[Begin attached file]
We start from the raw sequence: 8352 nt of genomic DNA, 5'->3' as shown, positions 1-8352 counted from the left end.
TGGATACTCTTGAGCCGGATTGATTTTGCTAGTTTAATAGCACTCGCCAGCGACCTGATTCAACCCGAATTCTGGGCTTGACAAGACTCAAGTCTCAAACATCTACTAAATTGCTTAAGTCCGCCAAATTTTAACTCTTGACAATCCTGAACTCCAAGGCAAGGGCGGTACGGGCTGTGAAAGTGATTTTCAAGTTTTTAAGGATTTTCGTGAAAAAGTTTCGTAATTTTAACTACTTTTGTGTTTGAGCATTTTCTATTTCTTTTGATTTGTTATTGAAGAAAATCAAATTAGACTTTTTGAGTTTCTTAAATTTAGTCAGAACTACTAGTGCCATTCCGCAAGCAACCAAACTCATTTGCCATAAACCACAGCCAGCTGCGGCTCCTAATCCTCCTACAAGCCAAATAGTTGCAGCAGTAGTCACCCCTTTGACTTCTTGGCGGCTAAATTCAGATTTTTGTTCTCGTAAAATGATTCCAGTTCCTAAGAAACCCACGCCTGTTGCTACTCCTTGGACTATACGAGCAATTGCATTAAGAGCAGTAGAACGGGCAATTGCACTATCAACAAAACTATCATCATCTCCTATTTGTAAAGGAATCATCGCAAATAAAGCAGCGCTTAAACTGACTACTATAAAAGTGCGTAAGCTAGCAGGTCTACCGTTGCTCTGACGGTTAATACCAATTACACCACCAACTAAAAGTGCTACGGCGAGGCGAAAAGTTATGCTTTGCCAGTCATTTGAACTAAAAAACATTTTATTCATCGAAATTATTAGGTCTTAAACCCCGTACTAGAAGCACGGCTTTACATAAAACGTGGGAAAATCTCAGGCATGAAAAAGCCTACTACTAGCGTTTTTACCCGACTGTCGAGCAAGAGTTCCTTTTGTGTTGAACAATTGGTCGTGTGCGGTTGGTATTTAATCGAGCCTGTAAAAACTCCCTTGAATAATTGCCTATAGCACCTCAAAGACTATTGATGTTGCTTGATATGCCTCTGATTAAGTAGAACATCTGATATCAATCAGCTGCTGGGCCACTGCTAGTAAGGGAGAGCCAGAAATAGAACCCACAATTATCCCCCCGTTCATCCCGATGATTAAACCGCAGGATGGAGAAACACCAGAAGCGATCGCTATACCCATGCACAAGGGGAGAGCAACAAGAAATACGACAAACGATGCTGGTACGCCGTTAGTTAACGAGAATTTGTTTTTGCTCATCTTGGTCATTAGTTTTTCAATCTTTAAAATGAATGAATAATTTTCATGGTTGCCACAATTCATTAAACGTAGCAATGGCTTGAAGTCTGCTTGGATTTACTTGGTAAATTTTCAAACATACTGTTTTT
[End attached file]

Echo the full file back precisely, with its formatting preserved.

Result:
We start from the raw sequence: 8352 nt of genomic DNA, 5'->3' as shown, positions 1-8352 counted from the left end.
TGGATACTCTTGAGCCGGATTGATTTTGCTAGTTTAATAGCACTCGCCAGCGACCTGATTCAACCCGAATTCTGGGCTTGACAAGACTCAAGTCTCAAACATCTACTAAATTGCTTAAGTCCGCCAAATTTTAACTCTTGACAATCCTGAACTCCAAGGCAAGGGCGGTACGGGCTGTGAAAGTGATTTTCAAGTTTTTAAGGATTTTCGTGAAAAAGTTTCGTAATTTTAACTACTTTTGTGTTTGAGCATTTTCTATTTCTTTTGATTTGTTATTGAAGAAAATCAAATTAGACTTTTTGAGTTTCTTAAATTTAGTCAGAACTACTAGTGCCATTCCGCAAGCAACCAAACTCATTTGCCATAAACCACAGCCAGCTGCGGCTCCTAATCCTCCTACAAGCCAAATAGTTGCAGCAGTAGTCACCCCTTTGACTTCTTGGCGGCTAAATTCAGATTTTTGTTCTCGTAAAATGATTCCAGTTCCTAAGAAACCCACGCCTGTTGCTACTCCTTGGACTATACGAGCAATTGCATTAAGAGCAGTAGAACGGGCAATTGCACTATCAACAAAACTATCATCATCTCCTATTTGTAAAGGAATCATCGCAAATAAAGCAGCGCTTAAACTGACTACTATAAAAGTGCGTAAGCTAGCAGGTCTACCGTTGCTCTGACGGTTAATACCAATTACACCACCAACTAAAAGTGCTACGGCGAGGCGAAAAGTTATGCTTTGCCAGTCATTTGAACTAAAAAACATTTTATTCATCGAAATTATTAGGTCTTAAACCCCGTACTAGAAGCACGGCTTTACATAAAACGTGGGAAAATCTCAGGCATGAAAAAGCCTACTACTAGCGTTTTTACCCGACTGTCGAGCAAGAGTTCCTTTTGTGTTGAACAATTGGTCGTGTGCGGTTGGTATTTAATCGAGCCTGTAAAAACTCCCTTGAATAATTGCCTATAGCACCTCAAAGACTATTGATGTTGCTTGATATGCCTCTGATTAAGTAGAACATCTGATATCAATCAGCTGCTGGGCCACTGCTAGTAAGGGAGAGCCAGAAATAGAACCCACAATTATCCCCCCGTTCATCCCGATGATTAAACCGCAGGATGGAGAAACACCAGAAGCGATCGCTATACCCATGCACAAGGGGAGAGCAACAAGAAATACGACAAACGATGCTGGTACGCCGTTAGTTAACGAGAATTTGTTTTTGCTCATCTTGGTCATTAGTTTTTCAATCTTTAAAATGAATGAATAATTTTCATGGTTGCCACAATTCATTAAACGTAGCAATGGCTTGAAGTCTGCTTGGATTTACTTGGTAAATTTTCAAACATACTGTTTTT